26th March 2018Category: Professionals
Carers make up just over 1 in 10 of the population, but relatively few (often only 10%) will receive support from carers organisations. This is despite the considerable challenges (poor health outcomes, difficulties in continuing to work, social isolation) that carers face as they provide vital support to people they look after. To try to reach out to more carers three Cumbrian organisations (Eden Carers, Carlisle Carers and West Cumbria Carers), supported by funding from the Big Lottery, came together in a project to trial new methods of engaging carers. They experimented with a variety of methods – a telephone helpline, working with employers, recruiting champions who could tell people about the carers’ organisations and signpost carers to them, and running dedicated clinics in the community and in other settings such as surgeries and hospitals.
For the vast majority of the carers spoken to by evaluators, the trigger which prompted them to get involved with a carers’ organisation was related to a change in health:
The involvement of a health professional also plays a decisive role, with over half of the carers we spoke to identifying the intervention of such a person as important in seeking support from a carers’ organisation.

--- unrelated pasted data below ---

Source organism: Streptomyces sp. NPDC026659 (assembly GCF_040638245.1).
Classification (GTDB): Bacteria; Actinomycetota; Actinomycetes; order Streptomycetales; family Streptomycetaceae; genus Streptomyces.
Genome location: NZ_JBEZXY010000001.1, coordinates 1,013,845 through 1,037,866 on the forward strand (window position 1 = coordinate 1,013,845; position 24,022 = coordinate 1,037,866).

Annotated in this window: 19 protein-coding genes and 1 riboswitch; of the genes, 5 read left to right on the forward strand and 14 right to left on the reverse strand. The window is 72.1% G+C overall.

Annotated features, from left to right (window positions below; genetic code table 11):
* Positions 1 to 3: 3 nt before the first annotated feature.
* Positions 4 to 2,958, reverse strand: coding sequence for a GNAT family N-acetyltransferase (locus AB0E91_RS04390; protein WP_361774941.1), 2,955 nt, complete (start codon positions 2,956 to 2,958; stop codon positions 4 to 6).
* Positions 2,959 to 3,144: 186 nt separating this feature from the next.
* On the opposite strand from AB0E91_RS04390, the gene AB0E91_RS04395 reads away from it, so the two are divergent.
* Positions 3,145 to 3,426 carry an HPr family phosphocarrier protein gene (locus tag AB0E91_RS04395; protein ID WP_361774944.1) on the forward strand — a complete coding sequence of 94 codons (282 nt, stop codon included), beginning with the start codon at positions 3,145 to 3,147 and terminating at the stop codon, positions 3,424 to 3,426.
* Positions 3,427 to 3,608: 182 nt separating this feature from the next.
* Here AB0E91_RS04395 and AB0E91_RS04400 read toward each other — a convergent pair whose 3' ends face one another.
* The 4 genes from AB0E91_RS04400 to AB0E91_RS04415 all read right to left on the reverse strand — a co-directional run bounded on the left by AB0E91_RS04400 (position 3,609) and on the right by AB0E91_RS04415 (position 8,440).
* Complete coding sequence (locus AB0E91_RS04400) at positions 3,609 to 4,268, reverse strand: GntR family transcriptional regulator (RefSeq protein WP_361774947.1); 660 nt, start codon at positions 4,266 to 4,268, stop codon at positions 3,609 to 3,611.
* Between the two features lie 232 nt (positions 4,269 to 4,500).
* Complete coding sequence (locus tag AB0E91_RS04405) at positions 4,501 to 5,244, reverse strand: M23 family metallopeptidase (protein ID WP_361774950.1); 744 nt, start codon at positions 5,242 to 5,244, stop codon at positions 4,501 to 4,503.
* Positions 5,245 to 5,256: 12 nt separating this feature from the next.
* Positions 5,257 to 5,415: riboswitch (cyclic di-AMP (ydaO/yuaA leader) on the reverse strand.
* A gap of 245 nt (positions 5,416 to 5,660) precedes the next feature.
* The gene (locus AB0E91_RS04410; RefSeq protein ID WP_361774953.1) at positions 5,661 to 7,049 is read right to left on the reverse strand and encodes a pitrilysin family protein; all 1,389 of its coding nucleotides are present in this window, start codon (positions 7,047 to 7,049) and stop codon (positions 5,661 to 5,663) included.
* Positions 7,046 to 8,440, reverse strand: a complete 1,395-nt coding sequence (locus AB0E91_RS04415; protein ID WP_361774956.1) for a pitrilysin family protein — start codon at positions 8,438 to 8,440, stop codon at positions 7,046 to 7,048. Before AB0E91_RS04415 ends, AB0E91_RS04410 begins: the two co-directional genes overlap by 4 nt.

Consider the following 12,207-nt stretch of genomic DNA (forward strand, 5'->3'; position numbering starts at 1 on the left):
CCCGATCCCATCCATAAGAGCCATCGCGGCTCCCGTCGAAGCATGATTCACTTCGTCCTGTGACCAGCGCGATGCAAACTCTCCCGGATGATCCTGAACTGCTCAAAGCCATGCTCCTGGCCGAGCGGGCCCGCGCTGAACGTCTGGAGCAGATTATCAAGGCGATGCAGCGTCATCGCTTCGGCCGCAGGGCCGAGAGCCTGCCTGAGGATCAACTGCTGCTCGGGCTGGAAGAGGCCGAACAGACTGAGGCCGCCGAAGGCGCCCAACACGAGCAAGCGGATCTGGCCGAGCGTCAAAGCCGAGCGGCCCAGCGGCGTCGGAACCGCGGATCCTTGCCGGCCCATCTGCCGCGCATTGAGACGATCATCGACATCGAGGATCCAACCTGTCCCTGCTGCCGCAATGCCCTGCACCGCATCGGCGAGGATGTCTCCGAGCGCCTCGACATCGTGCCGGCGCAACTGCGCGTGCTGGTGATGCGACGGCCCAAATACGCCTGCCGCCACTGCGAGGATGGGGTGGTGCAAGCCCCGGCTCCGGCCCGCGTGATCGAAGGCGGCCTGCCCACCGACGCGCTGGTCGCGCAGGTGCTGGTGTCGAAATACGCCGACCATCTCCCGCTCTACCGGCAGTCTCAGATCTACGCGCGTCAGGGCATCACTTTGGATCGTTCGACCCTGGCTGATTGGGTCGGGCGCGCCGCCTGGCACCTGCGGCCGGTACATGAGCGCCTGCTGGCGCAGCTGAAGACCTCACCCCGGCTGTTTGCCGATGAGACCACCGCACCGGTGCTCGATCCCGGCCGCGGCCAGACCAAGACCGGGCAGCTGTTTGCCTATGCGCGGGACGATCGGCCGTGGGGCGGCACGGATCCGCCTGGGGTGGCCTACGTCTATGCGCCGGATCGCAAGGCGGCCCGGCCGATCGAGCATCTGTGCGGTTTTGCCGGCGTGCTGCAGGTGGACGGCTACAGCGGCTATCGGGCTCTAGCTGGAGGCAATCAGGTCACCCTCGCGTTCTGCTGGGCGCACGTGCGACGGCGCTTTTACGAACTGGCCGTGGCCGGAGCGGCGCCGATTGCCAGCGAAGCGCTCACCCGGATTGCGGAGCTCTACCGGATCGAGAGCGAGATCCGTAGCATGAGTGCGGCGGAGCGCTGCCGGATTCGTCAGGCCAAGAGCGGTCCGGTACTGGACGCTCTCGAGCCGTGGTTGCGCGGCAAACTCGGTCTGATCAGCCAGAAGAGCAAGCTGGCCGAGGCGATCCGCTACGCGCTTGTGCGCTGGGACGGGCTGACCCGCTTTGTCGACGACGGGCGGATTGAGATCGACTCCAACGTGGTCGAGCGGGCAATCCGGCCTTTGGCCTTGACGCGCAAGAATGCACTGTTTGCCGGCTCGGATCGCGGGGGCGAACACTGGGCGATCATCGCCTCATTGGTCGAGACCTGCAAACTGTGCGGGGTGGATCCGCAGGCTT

These professionals are important for several reasons. Firstly, they helped carers to see themselves as ‘carers’ (as opposed to people who simply ‘got on with’ looking after a family member or loved one). Perhaps most importantly, a health or social care professional had a role in ‘giving permission’ to a carer to seek support, often being a more effective ‘permission giver’ than the carer themselves or a member of the family. They were also frequently a source of information about the type of support that carers could access.
What the evidence from this report clearly shows us is just how important health care services and professionals are in identifying and supporting carers. You can read a summary of the Reaching Out to Carers report here.
So we are asking everyone who works in the health care sector: receptionists, health care assistants, District Nurses, Speech Therapist, Physiotherapist, Podiatrists, Paramedics, Nurses, GP’s, Psychiatric Nurses etc. etc. every day at work STOP THINK CARER.
Is the person you are talking to a carer or are they likely to have a carer with them or at home?
Ask them if they know about their local carers organisation and support them to make contact with their local organisation.